Shaming non-vegans is not the solution to coronavirus pandemic
During any major event affecting public health, people tend to think about prevention. It is no different for a pandemic, but some messages are harmful.
People for the Ethical Treatment of Animals on March 21 tweeted “COVID-19 wouldn’t exist in a vegan world.” Not only is this idea misleading, but it is also insensitive to socioeconomic situations that prevent people from going vegan.
— PETA (@peta) March 21, 2020
Diseases often arise when animals are in close contact with humans, such as farming or hunting. For example, the 1918 Spanish Flu is thought to have started on a chicken farm in Kansas.
Coronavirus is thought to have started at a wet market in China, where live animals are sold for food. Here, there can be a lot of cross-species transfer with the animals being close.
It is true that meat-borne diseases can lessen when fewer people eat meat, but saying that a pandemic would not happen if we all stopped eating meat today is misleading.
In addition to being misleading, blaming meat-eaters for the new coronavirus is classist and ignorant. While veganism has its benefits, it can be hard on the wallet. Over 47 million people in America live on food stamps, which give families of four $649 to spend on food for a month.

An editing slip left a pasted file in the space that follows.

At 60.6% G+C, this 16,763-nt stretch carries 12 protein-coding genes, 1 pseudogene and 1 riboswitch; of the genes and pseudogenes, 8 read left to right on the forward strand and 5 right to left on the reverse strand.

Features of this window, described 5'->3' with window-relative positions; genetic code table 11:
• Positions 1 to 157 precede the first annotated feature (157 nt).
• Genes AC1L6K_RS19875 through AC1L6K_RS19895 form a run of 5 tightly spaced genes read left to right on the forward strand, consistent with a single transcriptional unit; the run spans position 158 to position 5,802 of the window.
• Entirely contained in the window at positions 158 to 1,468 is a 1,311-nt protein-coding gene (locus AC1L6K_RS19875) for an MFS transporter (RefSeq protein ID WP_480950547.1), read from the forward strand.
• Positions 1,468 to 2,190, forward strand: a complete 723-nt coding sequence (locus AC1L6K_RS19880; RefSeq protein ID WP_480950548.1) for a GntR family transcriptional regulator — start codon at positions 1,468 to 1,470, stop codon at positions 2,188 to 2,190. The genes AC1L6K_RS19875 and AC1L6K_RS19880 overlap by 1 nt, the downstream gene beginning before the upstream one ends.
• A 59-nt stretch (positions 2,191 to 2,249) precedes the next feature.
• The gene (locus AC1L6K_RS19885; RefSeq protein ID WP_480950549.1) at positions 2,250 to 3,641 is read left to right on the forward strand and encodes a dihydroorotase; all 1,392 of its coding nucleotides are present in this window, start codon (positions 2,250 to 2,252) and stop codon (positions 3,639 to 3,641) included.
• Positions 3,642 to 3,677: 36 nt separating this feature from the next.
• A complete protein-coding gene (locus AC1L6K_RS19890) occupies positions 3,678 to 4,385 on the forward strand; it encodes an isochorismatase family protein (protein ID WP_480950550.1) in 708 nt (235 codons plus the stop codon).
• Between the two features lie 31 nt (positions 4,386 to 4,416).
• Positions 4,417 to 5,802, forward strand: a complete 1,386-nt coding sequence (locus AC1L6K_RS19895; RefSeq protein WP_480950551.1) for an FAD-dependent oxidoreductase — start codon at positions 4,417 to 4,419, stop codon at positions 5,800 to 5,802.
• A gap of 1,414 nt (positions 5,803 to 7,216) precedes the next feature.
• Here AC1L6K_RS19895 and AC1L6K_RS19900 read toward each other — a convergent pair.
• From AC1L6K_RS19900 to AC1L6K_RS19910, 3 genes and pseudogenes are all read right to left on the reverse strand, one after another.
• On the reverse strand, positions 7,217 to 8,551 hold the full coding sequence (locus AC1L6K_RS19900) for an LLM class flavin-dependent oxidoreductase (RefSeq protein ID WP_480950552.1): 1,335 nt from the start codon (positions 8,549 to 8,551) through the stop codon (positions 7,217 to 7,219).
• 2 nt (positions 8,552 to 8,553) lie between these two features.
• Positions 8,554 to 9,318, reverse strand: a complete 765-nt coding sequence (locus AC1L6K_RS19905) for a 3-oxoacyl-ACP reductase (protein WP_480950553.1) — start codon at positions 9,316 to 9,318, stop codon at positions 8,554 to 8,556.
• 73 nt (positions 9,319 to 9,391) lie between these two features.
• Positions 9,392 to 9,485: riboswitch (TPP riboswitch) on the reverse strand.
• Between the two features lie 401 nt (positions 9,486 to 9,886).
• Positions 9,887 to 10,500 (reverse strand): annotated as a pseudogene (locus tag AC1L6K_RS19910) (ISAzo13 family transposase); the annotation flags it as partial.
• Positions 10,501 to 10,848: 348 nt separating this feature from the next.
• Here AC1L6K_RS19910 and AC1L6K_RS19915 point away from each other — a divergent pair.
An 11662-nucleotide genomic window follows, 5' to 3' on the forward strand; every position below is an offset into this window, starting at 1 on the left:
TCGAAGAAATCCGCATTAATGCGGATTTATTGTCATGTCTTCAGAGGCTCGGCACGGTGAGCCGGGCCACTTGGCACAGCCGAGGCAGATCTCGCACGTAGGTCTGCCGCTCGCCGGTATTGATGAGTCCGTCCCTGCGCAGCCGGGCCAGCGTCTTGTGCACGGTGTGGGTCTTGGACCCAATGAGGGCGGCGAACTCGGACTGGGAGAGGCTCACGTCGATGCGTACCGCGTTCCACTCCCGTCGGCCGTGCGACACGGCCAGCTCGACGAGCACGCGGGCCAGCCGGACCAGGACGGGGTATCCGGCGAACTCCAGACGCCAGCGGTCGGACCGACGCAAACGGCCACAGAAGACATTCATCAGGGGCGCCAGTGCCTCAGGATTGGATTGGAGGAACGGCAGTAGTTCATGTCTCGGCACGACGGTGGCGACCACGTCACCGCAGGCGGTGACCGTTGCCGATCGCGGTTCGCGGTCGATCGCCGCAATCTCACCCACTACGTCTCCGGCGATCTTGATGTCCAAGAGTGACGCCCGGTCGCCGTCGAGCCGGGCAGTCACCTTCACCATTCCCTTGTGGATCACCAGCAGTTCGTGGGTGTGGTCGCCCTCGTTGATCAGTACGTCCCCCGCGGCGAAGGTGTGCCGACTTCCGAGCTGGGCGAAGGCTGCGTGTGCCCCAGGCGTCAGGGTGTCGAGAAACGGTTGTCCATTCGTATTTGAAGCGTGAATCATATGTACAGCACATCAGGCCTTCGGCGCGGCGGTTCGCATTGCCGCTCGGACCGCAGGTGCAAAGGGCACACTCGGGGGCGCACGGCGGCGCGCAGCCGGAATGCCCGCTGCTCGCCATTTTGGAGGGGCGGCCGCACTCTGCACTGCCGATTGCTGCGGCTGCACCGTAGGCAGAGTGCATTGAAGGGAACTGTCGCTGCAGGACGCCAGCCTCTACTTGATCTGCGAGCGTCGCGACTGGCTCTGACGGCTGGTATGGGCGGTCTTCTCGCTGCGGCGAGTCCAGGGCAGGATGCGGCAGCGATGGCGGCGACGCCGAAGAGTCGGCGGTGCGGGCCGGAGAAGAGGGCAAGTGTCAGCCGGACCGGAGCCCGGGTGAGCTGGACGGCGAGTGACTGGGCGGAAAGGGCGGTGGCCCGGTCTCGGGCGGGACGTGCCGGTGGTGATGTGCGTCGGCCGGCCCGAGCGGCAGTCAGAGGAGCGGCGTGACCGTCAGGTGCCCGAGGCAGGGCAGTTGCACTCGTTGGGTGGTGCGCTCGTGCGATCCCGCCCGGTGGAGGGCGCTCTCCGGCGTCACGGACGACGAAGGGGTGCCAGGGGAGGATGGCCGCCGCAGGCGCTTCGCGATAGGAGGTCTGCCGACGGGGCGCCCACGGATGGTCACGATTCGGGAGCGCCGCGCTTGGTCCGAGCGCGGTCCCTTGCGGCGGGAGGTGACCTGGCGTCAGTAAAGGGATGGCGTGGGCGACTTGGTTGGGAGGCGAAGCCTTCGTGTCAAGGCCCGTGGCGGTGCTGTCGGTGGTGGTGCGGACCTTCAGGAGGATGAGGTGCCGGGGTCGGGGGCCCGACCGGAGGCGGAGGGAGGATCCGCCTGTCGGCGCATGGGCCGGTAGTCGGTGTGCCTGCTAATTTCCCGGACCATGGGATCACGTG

That is about five dollars per person per day.
Additionally, there are food deserts in our country where grocery stores are far away leaving the community without easy access to fresh vegetables and fruits. These people rely on convenience stores for groceries, which often lack produce.
It is ignorant to look at the working class and lecture them about going vegan.
When talking about veganism, we should always think about the sociopolitical and economic contexts. Yes, eating less beef is less harmful to the cow, but eating more vegetables is supporting an industry that barely pays farmers and leaves them in terrible working conditions. We’re substituting one cruelty for another, and we cannot ignore that.
Buying fresh vegetables is great, but we cannot expect a family on food stamps to do that. We can’t expect the most vulnerable people in our society to make these unnecessary sacrifices.
If you want people to eat less meat, you need to be advocating for farm laborer rights and support their strikes and unions. You need to advocate for workers’ rights so that a family has the budget for a healthier diet. You need to advocate for more generous government programs so families can use their food stamps for more expensive foods like vegetables.
There are a lot of conversations happening during this pandemic. Blaming poor people for not being vegan should not be one of them. Let’s look at capitalism and why it makes being vegan so difficult. Then we can talk about people eating less meat.
Anna Baker is an English sophomore who can be reached at [email protected]
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